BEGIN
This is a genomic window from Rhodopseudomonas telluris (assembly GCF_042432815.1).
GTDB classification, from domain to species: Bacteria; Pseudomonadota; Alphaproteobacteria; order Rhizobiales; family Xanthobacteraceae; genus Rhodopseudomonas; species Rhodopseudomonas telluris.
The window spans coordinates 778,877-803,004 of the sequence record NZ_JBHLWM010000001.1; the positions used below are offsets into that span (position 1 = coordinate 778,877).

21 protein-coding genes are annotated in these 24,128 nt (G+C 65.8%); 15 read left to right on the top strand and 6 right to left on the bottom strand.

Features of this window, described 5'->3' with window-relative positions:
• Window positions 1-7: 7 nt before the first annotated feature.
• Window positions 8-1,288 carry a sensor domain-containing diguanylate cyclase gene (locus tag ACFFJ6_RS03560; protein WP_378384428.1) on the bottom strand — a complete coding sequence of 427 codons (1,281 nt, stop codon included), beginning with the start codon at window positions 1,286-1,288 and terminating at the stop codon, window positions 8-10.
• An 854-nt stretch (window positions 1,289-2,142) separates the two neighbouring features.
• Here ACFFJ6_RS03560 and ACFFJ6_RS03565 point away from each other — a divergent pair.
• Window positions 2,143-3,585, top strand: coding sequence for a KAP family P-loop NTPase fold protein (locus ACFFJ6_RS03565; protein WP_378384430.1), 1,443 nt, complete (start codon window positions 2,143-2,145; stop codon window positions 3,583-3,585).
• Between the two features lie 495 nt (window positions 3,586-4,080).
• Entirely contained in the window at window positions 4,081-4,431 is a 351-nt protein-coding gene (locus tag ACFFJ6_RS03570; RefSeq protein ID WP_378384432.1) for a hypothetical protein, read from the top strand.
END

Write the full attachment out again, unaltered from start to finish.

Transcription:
This is a genomic window from Rhodopseudomonas telluris (assembly GCF_042432815.1).
GTDB classification, from domain to species: Bacteria; Pseudomonadota; Alphaproteobacteria; order Rhizobiales; family Xanthobacteraceae; genus Rhodopseudomonas; species Rhodopseudomonas telluris.
The window spans coordinates 778,877-803,004 of the sequence record NZ_JBHLWM010000001.1; the positions used below are offsets into that span (position 1 = coordinate 778,877).

21 protein-coding genes are annotated in these 24,128 nt (G+C 65.8%); 15 read left to right on the top strand and 6 right to left on the bottom strand.

Features of this window, described 5'->3' with window-relative positions:
• Window positions 1-7: 7 nt before the first annotated feature.
• Window positions 8-1,288 carry a sensor domain-containing diguanylate cyclase gene (locus tag ACFFJ6_RS03560; protein WP_378384428.1) on the bottom strand — a complete coding sequence of 427 codons (1,281 nt, stop codon included), beginning with the start codon at window positions 1,286-1,288 and terminating at the stop codon, window positions 8-10.
• An 854-nt stretch (window positions 1,289-2,142) separates the two neighbouring features.
• Here ACFFJ6_RS03560 and ACFFJ6_RS03565 point away from each other — a divergent pair.
• Window positions 2,143-3,585, top strand: coding sequence for a KAP family P-loop NTPase fold protein (locus ACFFJ6_RS03565; protein WP_378384430.1), 1,443 nt, complete (start codon window positions 2,143-2,145; stop codon window positions 3,583-3,585).
• Between the two features lie 495 nt (window positions 3,586-4,080).
• Entirely contained in the window at window positions 4,081-4,431 is a 351-nt protein-coding gene (locus tag ACFFJ6_RS03570; RefSeq protein ID WP_378384432.1) for a hypothetical protein, read from the top strand.